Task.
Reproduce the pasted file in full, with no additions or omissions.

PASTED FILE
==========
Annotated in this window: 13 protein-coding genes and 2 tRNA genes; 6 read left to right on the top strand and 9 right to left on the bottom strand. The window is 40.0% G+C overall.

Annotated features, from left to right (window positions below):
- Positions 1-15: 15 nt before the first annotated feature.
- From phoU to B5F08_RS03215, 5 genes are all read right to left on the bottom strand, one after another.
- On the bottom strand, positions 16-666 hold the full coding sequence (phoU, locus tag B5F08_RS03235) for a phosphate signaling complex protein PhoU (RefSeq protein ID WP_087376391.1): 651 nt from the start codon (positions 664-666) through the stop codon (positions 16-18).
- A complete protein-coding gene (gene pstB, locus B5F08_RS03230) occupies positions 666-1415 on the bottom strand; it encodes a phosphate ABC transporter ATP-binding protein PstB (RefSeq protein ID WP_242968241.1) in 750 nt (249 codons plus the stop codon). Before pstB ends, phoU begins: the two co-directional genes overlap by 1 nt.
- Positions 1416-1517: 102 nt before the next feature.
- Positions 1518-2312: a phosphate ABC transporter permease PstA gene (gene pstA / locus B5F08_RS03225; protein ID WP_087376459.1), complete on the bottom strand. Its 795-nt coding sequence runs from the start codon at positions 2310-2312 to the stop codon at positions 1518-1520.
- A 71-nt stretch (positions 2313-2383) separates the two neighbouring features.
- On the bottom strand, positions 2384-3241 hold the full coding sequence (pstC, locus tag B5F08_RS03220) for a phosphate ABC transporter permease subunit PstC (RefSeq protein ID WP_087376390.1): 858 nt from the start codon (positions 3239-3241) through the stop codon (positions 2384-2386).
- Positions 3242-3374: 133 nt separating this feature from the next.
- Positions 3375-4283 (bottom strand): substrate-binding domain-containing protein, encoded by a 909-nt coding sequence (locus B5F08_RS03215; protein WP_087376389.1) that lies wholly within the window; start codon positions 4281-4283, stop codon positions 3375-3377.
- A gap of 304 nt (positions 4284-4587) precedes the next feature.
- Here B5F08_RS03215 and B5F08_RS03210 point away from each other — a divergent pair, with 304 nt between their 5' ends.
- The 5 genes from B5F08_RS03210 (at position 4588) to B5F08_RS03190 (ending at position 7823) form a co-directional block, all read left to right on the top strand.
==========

Annotated in this window: 13 protein-coding genes and 2 tRNA genes; 6 read left to right on the top strand and 9 right to left on the bottom strand. The window is 40.0% G+C overall.

Annotated features, from left to right (window positions below):
- Positions 1-15: 15 nt before the first annotated feature.
- From phoU to B5F08_RS03215, 5 genes are all read right to left on the bottom strand, one after another.
- On the bottom strand, positions 16-666 hold the full coding sequence (phoU, locus tag B5F08_RS03235) for a phosphate signaling complex protein PhoU (RefSeq protein ID WP_087376391.1): 651 nt from the start codon (positions 664-666) through the stop codon (positions 16-18).
- A complete protein-coding gene (gene pstB, locus B5F08_RS03230) occupies positions 666-1415 on the bottom strand; it encodes a phosphate ABC transporter ATP-binding protein PstB (RefSeq protein ID WP_242968241.1) in 750 nt (249 codons plus the stop codon). Before pstB ends, phoU begins: the two co-directional genes overlap by 1 nt.
- Positions 1416-1517: 102 nt before the next feature.
- Positions 1518-2312: a phosphate ABC transporter permease PstA gene (gene pstA / locus B5F08_RS03225; protein ID WP_087376459.1), complete on the bottom strand. Its 795-nt coding sequence runs from the start codon at positions 2310-2312 to the stop codon at positions 1518-1520.
- A 71-nt stretch (positions 2313-2383) separates the two neighbouring features.
- On the bottom strand, positions 2384-3241 hold the full coding sequence (pstC, locus tag B5F08_RS03220) for a phosphate ABC transporter permease subunit PstC (RefSeq protein ID WP_087376390.1): 858 nt from the start codon (positions 3239-3241) through the stop codon (positions 2384-2386).
- Positions 3242-3374: 133 nt separating this feature from the next.
- Positions 3375-4283 (bottom strand): substrate-binding domain-containing protein, encoded by a 909-nt coding sequence (locus B5F08_RS03215; protein WP_087376389.1) that lies wholly within the window; start codon positions 4281-4283, stop codon positions 3375-3377.
- A gap of 304 nt (positions 4284-4587) precedes the next feature.
- Here B5F08_RS03215 and B5F08_RS03210 point away from each other — a divergent pair, with 304 nt between their 5' ends.
- The 5 genes from B5F08_RS03210 (at position 4588) to B5F08_RS03190 (ending at position 7823) form a co-directional block, all read left to right on the top strand.